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It’s only make-believe: the paradox and pain of money

by Brian Clarey

It’s only make-believe: the paradox and pain of money

Spoke with a friend this weekend, and he sounded a bit off. He moved to the mountains just about a year ago, with his daughter, his new wife, a freshly minted four-year sheepskin and a plan to take on the world. But the world can be a pretty tough customer, and now my friend is reeling from its latest one-two combo that seems to have landed squarely in his midsection. “I’ve been out of work for like a month,” he told me, the longest stretch in his 20plus years in the labor force. He’s not alone. I’ve got friends sweating it in all corners of the country as their industries begin to fall: oil exploration, medicine, finance, real estate, restaurants, landscaping, construction, media, retail. I mean… hell, man… we can’t all go back to

tending bar. The squeeze is coming down from high above, where decisions are being made and switches are being thrown, judgment calls that affect us all, made in large part because of a declining series of numbers on a computer screen somewhere. All this is happening because of money, which if it weren’t so sad would be funny. Because money isn’t real. Oh, it feels real enough, especially when the mortgage is late and the larder is bare and the month is about eight days too long. But money, like manners, is just a convenient contrivance of human society, “a matter of functions four, a medium, a measure, a standard, a store,” as the old saying goes. You’ve got to go pretty far back in civilized society to pre-date money. In the real old days, every man used to do for himself: hunt, clothe, gather, build, grow. If he were lucky, he’d have a wife (or two) to help him bear the load. And if he had a particular skill, say flint-knapping or some such thing, he could take on another man’s toolmaking duties if that other man returned the favor in kind by, I don’t know, tanning his pelts for blankets and clothes or something. And if he knapped his flints in such a way that his tools became in great demand, he could basically outsource all his other work in trade.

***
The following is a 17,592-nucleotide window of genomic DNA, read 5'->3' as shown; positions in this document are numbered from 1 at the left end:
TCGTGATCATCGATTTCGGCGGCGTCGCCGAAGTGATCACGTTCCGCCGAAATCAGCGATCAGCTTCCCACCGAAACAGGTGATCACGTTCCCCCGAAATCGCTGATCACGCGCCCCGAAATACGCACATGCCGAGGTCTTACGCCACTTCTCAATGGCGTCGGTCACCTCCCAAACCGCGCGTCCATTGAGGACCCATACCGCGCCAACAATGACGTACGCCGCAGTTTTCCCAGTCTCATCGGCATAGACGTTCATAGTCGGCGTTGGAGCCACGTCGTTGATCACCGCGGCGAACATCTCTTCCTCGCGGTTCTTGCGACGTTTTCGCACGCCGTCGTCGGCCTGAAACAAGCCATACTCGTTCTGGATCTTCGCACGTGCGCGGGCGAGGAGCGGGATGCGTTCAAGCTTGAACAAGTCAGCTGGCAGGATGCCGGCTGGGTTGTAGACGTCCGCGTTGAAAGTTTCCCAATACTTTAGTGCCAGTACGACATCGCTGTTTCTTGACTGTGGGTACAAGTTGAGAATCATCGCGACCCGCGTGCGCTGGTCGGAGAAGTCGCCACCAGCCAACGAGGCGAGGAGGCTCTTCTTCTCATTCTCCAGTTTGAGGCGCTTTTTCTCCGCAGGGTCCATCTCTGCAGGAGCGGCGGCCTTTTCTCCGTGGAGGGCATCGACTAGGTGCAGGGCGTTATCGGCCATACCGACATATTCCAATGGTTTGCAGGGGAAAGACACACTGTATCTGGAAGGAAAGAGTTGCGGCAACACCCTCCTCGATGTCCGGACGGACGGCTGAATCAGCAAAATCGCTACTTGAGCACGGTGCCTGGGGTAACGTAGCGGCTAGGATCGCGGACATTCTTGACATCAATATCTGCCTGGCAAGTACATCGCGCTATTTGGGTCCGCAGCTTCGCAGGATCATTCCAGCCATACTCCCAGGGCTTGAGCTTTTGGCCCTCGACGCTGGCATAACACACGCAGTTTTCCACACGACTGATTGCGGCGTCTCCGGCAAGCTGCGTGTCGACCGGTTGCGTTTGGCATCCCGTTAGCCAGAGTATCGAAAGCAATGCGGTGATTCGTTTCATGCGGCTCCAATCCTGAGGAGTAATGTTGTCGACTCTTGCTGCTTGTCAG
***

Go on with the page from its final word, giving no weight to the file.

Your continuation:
Money came into play when things started to get really complicated, about 100,000 years ago. The Native Americans of the Northeast used wampum, the shell of the channel whelk, cleaned and strung as beads. In Ancient Mesopotamia they used shekels, a weight of grain represented by an equal weight in gold or silver or bronze. Paper money and coins are a holdover from 5,000 years ago. And until recently, American money was held to a fixed gold standard, disabled by President Nixon during money woes after the Vietnam War. And what is gold, anyway? It’s very handy stuff, I’ll grant you that: extremely malleable and conducive to electricity and all that… but these days the only reasons it’s valuable are that it’s relatively rare and very, very shiny. But at least it was something. Now our money doesn’t really represent anything except itself, and in the last dozen or so years money has become something of a recluse. We rarely even lay our eyes on it anymore. Most of us get our money from checks, which we drop into our bank accounts and then write what are essentially promissory notes against it to pay our bills, buy our food and exchange for various shiny objects. We use checks and debit cards for most large purchases; the only folks who carry big wads of cash these days are drug dealers, cab drivers and strippers. And when we talk about large amounts of money its value becomes even more abstract. How can anyone comprehend a trillion dollars? It’s a million times a million, and the median household income in this country is about $50,000 a year. It’s like looking at one of those scale representations of the earth against the sun. Money is not even an object: it is the representation of an object that no longer exists. It is wholly an invention of mankind; the moon and stars are heedless of its ebb and flow. And yet…, my friends who are feeling the pinch remain unswayed by such existential arguments. The downward trend of numbers on their computer screens are causing great distress in their little tribes. Try telling someone who’s just been laid off that money doesn’t exist. Try telling someone who has lost her house to foreclosure that money is just a collective figment of our imagination. Try paying your bills with handwritten notes on paper and you’ll see the extent of our mass hallucination. It’s fairly widespread. And that’s the way it needs to be, unless we all want to go back to knapping our own flint.

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